The COVID-19 pandemic eased its grip on theaters all over the world for much of the year, allowing box office returns to be much more generous than in 2020 — though still light-years from the Avengers: Endgame heights of 2019.
However, with the Omicron variant in the air, literally, it appears Spider-Man may be the first superhero truly immune from COVID-19. Spider-Man: No Way Home‘s debut spun a staggering web at the box office, scoring the biggest opening weekend ever for Sony and earning an estimated 587.2 million dollars worldwide — the third-biggest global opening of all time. An estimated $253 million of that global tally came from domestic ticket sales, making Spider-Man: No Way Home also the third-biggest domestic opening in history and the biggest-ever December debut. It was also the first pandemic-era film to bow with more than $100 million.
As of December 26, Spider-Man: No Way Home also topped the worldwide box office list, earning 1.05 billion dollars worldwide after a little more than a week in theaters, making it the biggest box office smash of the year and the first film to earn more than a billion dollars globally since 2019’s Star Wars: The Rise of Skywalker.
Elsewhere on the yearly chart, some other films that were theater-only releases in the U.S. performed better than expected, like Sony’s Spider-verse adjacent Venom: Let There Be Carnage, and Ryan Reynolds‘ pandemic-delayed Free Guy. The flicks earned the #3 and #9 slots on 2021’s top ten highest-grossing films list domestically
Movies like Black Widow, Disney’s Jungle Cruise and A Quiet Place Part II performed decently, but likely saw their movie ticket take trimmed by the films’ being available simultaneously on streaming services. Black Widow star Scarlett Johansson sued Disney, claiming her movie’s box office — and her bottom line as a producer — was affected by Disney+’s streaming strategy. The suit was eventually settled, apparently amicably, and ScarJo mentioned she’d stay in the Marvel Studios family by producing future content, even though her Natasha Romanoff/Black Widow perished in Avengers: Endgame. Disney is the parent company of Marvel and ABC News.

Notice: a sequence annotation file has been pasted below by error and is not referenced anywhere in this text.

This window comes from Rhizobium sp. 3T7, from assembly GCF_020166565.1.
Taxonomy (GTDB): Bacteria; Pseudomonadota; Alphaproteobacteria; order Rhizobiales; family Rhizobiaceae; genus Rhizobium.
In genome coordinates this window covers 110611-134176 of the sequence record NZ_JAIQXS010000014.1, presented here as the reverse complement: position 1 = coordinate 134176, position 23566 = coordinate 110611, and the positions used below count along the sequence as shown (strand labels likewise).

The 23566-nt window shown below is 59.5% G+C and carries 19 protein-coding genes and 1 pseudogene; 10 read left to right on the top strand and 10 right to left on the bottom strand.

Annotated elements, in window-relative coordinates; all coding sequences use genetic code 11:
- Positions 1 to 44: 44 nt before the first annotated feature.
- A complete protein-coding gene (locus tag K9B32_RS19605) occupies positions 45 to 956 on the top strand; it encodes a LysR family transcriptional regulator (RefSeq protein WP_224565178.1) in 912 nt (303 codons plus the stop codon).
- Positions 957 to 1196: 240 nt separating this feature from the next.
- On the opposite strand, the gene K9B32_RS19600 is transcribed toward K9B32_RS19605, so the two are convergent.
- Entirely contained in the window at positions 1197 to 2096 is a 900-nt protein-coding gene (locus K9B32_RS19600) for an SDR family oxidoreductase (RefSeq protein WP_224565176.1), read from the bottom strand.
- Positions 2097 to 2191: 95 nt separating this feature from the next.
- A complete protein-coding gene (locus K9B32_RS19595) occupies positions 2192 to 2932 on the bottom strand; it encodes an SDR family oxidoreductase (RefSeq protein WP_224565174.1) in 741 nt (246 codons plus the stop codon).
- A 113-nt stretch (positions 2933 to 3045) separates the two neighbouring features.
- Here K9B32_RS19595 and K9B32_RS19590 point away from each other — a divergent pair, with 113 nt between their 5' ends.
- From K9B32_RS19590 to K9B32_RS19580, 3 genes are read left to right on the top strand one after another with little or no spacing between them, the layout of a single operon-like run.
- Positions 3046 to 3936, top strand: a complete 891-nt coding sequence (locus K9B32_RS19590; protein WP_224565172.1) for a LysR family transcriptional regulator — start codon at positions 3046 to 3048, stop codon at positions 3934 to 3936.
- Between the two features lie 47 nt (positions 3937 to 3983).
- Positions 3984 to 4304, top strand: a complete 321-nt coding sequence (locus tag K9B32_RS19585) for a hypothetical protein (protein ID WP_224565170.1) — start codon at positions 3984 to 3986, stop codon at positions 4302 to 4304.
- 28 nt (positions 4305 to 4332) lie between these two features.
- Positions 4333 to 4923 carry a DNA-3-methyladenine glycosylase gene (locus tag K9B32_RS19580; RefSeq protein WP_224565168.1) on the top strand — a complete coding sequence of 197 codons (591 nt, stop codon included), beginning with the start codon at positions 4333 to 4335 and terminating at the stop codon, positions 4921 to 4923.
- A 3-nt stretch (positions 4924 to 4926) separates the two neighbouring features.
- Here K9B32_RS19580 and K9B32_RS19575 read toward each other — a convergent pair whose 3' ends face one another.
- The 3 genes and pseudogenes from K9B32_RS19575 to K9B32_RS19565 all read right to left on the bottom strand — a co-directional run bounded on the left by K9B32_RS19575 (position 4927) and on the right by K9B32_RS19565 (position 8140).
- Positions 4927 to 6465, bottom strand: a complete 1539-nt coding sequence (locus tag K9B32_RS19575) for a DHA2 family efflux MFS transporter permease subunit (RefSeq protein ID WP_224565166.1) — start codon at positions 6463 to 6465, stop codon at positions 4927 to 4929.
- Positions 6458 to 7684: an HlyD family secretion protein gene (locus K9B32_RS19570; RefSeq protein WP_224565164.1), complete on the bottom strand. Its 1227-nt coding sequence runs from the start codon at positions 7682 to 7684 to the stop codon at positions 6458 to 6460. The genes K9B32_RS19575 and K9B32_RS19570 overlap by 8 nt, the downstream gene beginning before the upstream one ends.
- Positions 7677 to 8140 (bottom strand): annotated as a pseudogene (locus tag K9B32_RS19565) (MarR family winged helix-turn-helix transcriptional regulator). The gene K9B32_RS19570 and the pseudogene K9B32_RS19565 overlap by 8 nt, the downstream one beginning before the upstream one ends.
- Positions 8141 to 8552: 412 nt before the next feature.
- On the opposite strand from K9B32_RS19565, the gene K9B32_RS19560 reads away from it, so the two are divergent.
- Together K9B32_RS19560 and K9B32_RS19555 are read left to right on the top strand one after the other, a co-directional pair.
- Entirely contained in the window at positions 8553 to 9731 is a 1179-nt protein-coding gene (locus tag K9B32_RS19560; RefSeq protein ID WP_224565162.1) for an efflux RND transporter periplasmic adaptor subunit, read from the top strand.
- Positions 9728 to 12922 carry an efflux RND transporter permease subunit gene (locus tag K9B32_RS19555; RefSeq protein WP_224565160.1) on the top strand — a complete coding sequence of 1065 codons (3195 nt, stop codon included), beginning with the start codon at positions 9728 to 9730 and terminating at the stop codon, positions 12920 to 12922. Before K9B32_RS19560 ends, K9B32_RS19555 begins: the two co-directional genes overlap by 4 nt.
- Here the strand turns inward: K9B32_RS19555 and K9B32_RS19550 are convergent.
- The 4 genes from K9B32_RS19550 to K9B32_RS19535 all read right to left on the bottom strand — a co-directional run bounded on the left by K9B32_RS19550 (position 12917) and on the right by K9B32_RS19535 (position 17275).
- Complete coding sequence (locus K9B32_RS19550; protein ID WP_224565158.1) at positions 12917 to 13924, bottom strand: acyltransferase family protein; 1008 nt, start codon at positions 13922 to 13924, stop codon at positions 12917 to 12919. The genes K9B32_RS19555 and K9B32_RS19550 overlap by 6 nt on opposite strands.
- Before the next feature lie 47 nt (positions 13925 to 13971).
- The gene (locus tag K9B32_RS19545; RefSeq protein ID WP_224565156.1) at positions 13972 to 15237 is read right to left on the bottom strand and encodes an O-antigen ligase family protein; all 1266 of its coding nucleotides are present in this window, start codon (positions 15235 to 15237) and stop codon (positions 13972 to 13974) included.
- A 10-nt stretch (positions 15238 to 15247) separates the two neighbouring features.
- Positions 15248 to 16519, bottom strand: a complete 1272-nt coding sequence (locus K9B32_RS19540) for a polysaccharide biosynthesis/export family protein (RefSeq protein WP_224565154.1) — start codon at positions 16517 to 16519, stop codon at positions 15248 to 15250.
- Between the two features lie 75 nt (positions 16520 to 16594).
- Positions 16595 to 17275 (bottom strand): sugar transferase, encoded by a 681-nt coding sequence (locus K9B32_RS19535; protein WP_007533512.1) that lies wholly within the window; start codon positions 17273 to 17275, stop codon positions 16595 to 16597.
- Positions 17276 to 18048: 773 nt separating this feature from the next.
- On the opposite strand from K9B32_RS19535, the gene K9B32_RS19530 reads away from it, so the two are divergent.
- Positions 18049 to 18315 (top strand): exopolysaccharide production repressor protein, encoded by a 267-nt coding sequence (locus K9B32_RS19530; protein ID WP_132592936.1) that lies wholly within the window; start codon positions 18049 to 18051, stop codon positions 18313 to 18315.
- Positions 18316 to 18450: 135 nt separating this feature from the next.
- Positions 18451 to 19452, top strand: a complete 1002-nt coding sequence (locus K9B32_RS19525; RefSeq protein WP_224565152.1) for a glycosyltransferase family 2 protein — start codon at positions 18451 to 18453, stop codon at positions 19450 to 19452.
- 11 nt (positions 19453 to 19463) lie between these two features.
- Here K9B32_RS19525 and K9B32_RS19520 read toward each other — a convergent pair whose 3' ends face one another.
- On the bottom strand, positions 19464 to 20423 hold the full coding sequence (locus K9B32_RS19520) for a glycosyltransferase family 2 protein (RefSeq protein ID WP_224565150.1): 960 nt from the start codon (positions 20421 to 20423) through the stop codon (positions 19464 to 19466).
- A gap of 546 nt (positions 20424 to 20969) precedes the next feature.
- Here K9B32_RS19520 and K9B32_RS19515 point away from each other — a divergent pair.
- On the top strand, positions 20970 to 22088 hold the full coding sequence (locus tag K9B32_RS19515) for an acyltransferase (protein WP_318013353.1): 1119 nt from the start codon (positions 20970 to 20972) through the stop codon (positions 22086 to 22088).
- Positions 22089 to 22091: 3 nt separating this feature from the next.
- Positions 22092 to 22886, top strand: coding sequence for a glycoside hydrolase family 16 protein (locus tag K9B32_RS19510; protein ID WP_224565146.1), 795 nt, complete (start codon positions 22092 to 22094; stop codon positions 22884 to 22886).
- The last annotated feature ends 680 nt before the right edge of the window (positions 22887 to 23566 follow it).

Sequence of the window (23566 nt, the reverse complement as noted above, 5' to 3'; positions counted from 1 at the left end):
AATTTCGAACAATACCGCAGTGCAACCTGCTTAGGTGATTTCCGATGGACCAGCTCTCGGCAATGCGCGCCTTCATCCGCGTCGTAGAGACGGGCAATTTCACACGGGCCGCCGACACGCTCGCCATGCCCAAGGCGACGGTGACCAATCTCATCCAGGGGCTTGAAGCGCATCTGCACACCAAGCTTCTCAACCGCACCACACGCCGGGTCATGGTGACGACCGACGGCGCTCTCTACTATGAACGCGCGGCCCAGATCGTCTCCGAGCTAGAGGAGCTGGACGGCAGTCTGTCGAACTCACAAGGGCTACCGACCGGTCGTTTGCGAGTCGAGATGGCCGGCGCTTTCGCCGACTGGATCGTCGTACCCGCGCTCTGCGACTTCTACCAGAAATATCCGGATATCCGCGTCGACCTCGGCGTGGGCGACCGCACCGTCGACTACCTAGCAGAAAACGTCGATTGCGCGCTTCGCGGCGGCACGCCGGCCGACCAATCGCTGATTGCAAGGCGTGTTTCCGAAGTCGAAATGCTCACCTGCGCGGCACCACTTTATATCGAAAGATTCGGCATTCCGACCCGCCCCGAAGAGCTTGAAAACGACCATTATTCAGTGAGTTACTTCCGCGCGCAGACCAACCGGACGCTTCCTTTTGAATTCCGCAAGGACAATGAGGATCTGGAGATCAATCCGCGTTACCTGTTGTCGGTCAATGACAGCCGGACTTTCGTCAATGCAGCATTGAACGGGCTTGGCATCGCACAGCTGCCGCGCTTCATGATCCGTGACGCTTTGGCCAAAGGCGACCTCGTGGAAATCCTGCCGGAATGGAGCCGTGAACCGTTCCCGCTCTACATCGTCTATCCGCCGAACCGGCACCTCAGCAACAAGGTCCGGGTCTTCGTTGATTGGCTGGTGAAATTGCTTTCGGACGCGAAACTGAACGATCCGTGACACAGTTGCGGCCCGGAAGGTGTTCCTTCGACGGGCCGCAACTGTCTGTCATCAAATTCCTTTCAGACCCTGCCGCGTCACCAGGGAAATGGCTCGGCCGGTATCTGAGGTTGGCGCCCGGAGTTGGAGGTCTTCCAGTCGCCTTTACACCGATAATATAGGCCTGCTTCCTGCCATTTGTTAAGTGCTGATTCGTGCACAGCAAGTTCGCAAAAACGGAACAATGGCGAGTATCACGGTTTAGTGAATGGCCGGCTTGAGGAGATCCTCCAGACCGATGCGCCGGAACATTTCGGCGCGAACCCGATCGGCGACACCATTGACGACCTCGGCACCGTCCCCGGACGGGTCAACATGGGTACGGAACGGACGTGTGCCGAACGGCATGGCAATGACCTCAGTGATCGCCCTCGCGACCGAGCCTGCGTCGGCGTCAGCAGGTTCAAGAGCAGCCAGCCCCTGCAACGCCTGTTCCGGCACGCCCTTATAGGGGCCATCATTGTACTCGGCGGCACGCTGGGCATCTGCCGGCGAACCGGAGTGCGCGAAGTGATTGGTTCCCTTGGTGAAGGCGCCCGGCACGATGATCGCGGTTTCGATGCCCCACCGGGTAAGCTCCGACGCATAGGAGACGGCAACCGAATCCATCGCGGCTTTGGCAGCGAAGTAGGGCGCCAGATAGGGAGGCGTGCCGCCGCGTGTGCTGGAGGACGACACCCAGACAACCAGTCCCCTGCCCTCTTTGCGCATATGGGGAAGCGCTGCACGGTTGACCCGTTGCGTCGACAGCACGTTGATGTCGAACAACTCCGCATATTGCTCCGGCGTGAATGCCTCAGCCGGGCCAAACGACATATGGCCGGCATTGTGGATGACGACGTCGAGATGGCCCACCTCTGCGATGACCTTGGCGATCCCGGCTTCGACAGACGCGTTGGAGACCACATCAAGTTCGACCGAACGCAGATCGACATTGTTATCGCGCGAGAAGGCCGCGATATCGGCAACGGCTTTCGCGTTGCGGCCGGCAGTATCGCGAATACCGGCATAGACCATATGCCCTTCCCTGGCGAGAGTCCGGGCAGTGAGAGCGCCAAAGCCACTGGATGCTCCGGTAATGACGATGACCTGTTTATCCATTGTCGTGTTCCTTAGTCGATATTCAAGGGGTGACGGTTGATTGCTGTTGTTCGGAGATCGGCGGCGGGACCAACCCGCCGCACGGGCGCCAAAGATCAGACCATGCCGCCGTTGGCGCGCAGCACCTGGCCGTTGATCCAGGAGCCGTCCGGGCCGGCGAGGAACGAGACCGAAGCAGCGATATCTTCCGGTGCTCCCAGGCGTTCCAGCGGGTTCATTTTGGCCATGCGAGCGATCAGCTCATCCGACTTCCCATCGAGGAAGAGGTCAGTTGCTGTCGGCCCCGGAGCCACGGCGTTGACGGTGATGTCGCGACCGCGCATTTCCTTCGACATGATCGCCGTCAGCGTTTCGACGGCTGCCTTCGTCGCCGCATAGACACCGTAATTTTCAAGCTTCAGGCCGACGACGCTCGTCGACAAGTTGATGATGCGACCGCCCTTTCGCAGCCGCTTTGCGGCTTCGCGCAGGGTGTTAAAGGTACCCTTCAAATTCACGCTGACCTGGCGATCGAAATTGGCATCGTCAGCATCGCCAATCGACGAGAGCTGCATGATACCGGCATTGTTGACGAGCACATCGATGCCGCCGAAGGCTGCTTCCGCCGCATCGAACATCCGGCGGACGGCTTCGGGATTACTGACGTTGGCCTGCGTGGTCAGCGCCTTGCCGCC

Overseas, some weaker domestic performers like the pandemic-delayed James Bond adventure No Time to Die performed well; foreign theater-goers were more comfortable getting back to the theaters throughout the summer and fall, prior to the emergence of Omicron. Daniel Craig‘s last outing as 007 made more than $612 million from overseas audiences. Likewise, Marvel Studios’ Eternals added more than $236 million to its total take from overseas audiences; F9 made more than $553 million overseas; and Black Widow earned an additional $183 million from the foreign box office.
China, meanwhile, minted its own blockbuster with The Battle at Lake Changjin, a nationalistic war film about China’s defeat of U.S. soldiers in a battle of the Korean War. The film earned more than $902 million on China and Asia, second only to Spider-Man: No Way Home for the year.
2021’s top ten movies in the U.S. (as of 12/26/2021)
1. Spider-Man: No Way Home — $467,331,855 U.S. gross earnings
2. Shang-Chi and the Legend of the Ten Rings — $224,543,292
3. Venom: Let There Be Carnage — $212,527,511
4. Black Widow — $183,651,655
5. F9: The Fast Saga — $173,005,945
6. Eternals — $164,508,664
7. No Time to Die — $160,772,007
8. A Quiet Place Part II — $160,072,261
9. Free Guy — $121,626,598
10. Ghostbusters: Afterlife — $120,460,060
2021’s top ten movies internationally (as of 12/26/2021)
1. Spider-Man: No Way Home — $587,100,000 overseas gross earnings
2. The Battle at Lake Changjin — $902,196,534
3. Hi, Mom — $822,009,764
4. No Time to Die — $613,262,000
5. F9: The Fast Saga — $553,223,556
6. Detective Chinatown 3 — $686,257,563
7. Venom: Let There Be Carnage — $288,500,000
8. Godzilla vs. Kong — $367,300,000
9. Shang-Chi and the Legend of the Ten Rings — $207,686,762
10. Eternals — $236,181,075
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